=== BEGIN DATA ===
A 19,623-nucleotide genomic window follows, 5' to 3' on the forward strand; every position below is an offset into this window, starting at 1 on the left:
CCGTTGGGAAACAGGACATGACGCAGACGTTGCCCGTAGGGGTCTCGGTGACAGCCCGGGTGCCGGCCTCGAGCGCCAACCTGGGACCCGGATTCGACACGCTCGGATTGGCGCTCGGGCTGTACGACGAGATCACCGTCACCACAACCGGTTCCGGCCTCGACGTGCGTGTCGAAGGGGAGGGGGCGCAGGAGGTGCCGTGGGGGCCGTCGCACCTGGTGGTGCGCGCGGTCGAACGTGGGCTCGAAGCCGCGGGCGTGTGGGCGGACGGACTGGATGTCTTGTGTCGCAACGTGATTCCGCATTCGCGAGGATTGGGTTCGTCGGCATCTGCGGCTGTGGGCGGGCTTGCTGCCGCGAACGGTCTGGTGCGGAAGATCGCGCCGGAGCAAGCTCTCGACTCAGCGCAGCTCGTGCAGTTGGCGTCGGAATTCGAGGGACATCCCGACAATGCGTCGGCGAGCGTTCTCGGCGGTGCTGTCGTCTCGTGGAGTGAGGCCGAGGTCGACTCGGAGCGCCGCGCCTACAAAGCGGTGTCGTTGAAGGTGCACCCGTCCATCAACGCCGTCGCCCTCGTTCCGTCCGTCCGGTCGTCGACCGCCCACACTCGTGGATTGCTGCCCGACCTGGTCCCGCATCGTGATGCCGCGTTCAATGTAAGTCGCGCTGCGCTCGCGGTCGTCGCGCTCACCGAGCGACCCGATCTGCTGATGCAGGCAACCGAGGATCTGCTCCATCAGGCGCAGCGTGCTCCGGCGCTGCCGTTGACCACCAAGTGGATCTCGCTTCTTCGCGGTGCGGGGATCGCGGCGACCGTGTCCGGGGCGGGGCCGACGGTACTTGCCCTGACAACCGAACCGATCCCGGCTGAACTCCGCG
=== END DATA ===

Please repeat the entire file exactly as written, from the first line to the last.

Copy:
A 19,623-nucleotide genomic window follows, 5' to 3' on the forward strand; every position below is an offset into this window, starting at 1 on the left:
CCGTTGGGAAACAGGACATGACGCAGACGTTGCCCGTAGGGGTCTCGGTGACAGCCCGGGTGCCGGCCTCGAGCGCCAACCTGGGACCCGGATTCGACACGCTCGGATTGGCGCTCGGGCTGTACGACGAGATCACCGTCACCACAACCGGTTCCGGCCTCGACGTGCGTGTCGAAGGGGAGGGGGCGCAGGAGGTGCCGTGGGGGCCGTCGCACCTGGTGGTGCGCGCGGTCGAACGTGGGCTCGAAGCCGCGGGCGTGTGGGCGGACGGACTGGATGTCTTGTGTCGCAACGTGATTCCGCATTCGCGAGGATTGGGTTCGTCGGCATCTGCGGCTGTGGGCGGGCTTGCTGCCGCGAACGGTCTGGTGCGGAAGATCGCGCCGGAGCAAGCTCTCGACTCAGCGCAGCTCGTGCAGTTGGCGTCGGAATTCGAGGGACATCCCGACAATGCGTCGGCGAGCGTTCTCGGCGGTGCTGTCGTCTCGTGGAGTGAGGCCGAGGTCGACTCGGAGCGCCGCGCCTACAAAGCGGTGTCGTTGAAGGTGCACCCGTCCATCAACGCCGTCGCCCTCGTTCCGTCCGTCCGGTCGTCGACCGCCCACACTCGTGGATTGCTGCCCGACCTGGTCCCGCATCGTGATGCCGCGTTCAATGTAAGTCGCGCTGCGCTCGCGGTCGTCGCGCTCACCGAGCGACCCGATCTGCTGATGCAGGCAACCGAGGATCTGCTCCATCAGGCGCAGCGTGCTCCGGCGCTGCCGTTGACCACCAAGTGGATCTCGCTTCTTCGCGGTGCGGGGATCGCGGCGACCGTGTCCGGGGCGGGGCCGACGGTACTTGCCCTGACAACCGAACCGATCCCGGCTGAACTCCGCG